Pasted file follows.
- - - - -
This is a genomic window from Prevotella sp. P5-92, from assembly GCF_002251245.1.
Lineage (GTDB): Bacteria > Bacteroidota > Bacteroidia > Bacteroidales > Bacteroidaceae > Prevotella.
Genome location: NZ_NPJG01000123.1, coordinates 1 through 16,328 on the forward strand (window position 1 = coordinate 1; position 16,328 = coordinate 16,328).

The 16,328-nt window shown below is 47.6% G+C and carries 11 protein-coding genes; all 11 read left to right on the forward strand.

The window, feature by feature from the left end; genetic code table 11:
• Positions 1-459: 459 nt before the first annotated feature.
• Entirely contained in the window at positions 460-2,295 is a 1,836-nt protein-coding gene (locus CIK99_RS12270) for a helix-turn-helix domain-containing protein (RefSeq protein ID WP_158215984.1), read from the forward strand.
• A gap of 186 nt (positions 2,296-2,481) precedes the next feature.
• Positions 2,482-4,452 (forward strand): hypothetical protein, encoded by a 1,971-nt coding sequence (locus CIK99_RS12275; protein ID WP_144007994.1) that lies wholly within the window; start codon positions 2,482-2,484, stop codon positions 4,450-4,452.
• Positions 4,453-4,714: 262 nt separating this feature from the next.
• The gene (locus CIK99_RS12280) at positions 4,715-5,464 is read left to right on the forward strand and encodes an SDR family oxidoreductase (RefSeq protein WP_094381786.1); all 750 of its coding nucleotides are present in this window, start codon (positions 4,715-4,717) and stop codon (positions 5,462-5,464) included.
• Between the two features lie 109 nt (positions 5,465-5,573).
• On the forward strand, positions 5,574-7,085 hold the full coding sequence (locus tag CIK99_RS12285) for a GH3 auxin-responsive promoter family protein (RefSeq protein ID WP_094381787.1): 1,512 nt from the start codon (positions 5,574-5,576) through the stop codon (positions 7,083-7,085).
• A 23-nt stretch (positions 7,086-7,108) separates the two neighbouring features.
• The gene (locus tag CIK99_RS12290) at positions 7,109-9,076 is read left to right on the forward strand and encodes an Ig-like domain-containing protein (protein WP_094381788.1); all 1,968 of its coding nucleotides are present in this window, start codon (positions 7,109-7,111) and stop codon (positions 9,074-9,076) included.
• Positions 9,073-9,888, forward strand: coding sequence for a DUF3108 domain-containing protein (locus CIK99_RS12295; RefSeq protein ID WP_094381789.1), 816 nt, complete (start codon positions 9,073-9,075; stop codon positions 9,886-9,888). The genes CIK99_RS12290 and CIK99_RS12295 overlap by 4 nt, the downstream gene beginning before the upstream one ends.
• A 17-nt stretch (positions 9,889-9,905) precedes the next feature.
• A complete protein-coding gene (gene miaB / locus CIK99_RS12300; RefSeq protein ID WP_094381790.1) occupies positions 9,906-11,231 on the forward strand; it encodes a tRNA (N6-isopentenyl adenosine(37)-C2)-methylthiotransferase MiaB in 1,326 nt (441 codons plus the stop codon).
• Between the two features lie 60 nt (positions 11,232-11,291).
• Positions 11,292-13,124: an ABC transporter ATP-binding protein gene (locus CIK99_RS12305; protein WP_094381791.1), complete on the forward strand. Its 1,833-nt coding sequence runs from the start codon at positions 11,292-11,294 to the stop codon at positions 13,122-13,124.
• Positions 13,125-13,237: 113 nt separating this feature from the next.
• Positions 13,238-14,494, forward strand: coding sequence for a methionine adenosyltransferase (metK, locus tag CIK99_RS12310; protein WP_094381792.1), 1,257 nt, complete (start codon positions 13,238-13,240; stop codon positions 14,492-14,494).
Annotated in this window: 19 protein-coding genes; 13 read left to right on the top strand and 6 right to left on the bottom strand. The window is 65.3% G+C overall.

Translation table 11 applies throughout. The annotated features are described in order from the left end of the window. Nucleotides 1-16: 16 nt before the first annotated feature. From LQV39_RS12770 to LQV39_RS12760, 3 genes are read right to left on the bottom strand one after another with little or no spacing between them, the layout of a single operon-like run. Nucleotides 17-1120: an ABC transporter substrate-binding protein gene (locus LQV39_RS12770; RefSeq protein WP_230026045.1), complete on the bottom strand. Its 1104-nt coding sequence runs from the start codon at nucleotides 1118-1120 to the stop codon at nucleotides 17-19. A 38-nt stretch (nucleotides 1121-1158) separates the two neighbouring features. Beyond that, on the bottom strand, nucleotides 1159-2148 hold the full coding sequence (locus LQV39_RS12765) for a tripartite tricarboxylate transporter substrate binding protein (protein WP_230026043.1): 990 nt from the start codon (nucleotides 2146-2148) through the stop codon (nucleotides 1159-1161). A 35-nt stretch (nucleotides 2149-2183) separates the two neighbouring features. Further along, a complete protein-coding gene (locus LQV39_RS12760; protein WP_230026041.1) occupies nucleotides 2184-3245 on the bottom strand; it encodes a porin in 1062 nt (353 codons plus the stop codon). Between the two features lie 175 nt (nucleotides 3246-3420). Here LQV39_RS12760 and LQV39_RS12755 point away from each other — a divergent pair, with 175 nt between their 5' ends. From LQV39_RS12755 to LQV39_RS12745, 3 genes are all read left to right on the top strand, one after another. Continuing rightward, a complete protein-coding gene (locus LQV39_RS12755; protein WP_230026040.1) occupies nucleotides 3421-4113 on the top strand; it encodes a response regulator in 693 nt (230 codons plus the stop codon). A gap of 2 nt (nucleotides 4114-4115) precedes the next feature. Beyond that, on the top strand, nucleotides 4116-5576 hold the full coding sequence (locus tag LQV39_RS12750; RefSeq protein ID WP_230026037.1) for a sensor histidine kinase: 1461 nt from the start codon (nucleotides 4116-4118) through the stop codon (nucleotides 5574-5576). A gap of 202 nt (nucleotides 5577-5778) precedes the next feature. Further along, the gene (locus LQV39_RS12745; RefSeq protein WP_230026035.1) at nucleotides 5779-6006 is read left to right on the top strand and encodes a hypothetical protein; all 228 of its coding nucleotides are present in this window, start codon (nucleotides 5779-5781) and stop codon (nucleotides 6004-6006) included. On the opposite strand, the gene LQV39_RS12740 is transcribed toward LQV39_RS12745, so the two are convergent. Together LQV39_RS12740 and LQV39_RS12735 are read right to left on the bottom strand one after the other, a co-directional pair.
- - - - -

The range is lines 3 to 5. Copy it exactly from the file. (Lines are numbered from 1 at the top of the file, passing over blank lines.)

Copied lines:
Genome location: NZ_NPJG01000123.1, coordinates 1 through 16,328 on the forward strand (window position 1 = coordinate 1; position 16,328 = coordinate 16,328).

The 16,328-nt window shown below is 47.6% G+C and carries 11 protein-coding genes; all 11 read left to right on the forward strand.

The window, feature by feature from the left end; genetic code table 11: